Army Sgt. Tim Smith went on routine security missions, looking for weapons and counter-insurgents near Fallujah, Iraq, during the region’s worst spasm of violence. He returned to America in 2007 with post-traumatic stress and no job. After earning a master’s degree in social work, he decided to open a business that would hire veterans for jobs that would maximize a soldier's obsessive attention to detail and willingness to follow orders to the letter.
Cleaning, he decided, fit the bill.
Patriot Commercial Cleaning in St. Louis, Mo., opened last year with $5,400 from Smith’s savings and a $3,900 gift from Work Vessels for Veterans, a nonprofit that paid for the licenses, insurance and equipment for the company’s first big contract.
In the first year, Patriot Commercial made $23,500 through six contracts. This year Smith has 12 contracts that will pull in $182,000.
He was able to grow the business, he says, after landing a big contract to clean an academy. The nonprofit loaned Smith’s business an additional $10,000 for the payroll, allowing Smith to hire on five veterans.
“That money really helped us get established,’’ Smith says. “ It’s difficult to get a loan from a bank for any business that is under 2 years old.’’
Expanding the Scope
Smith is one of 600 veterans that the nonprofit has helped since John Niekrash, a Connecticut commercial lobsterman, and a few other businessmen decided to guide veterans back into the civilian world. The nonprofit gave away its first work “vessel,” a boat, in 2008, to help a vet start fishing for a living.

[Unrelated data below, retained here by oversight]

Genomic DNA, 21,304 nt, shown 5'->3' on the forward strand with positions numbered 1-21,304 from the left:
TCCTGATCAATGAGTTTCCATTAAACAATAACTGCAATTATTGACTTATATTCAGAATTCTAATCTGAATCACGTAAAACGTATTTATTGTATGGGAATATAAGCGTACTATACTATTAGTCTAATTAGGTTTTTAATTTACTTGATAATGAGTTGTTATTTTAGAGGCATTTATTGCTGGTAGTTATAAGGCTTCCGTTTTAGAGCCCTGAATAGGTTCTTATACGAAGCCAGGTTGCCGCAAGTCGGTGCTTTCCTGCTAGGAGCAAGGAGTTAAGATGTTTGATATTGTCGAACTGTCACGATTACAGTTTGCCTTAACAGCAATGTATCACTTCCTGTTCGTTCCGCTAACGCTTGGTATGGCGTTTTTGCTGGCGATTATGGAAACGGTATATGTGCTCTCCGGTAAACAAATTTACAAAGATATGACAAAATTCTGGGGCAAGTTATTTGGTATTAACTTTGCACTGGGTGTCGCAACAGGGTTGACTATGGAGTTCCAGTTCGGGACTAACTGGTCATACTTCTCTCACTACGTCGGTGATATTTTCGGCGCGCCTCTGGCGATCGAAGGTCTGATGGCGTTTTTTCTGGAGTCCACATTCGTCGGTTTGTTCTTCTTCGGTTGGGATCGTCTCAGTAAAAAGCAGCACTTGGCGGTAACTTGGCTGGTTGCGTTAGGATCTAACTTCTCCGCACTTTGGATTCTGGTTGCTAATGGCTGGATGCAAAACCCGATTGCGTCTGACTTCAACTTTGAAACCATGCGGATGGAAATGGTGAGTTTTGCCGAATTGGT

Soon, Dave Mason, the songwriter and a founder of the band Traffic, contacted Niekrash and asked, "Why does a vessel have to be a boat?"
“It hit such a chord that we realized quickly, wow, there’s no need for a vessel to be a boat,’’ Niekrash says. “It’s anything to help make that transition.’’
The two friends have donated tools, cars, vans, trucks and lots of laptops, especially for veterans heading to school. The group has even donated land, which now is Veterans Farm in Jacksonville, Fla., run by a veteran who employs combat vets.
Getting Vets Onboard
Niekrash asks that interested vets present a business plan, or, if they’re planning to study, details about their school program. “From tools to cars to vans to trucks, whatever they need to make that transition, we’re there to assist them.’’
Niekrash, who is not a vet, says it’s important for many of these young men and women to start their own jobs, and not just because the double-digit unemployment rate for young people.
"When [they] come back to little towns, they can’t find work, and they’ve lost that sense of team and unity they had when they were fighting together,’’ he says. “ What helps them heal is helping other vets. That’s what drives these guys.’’
Have you supported a veteran-owned business?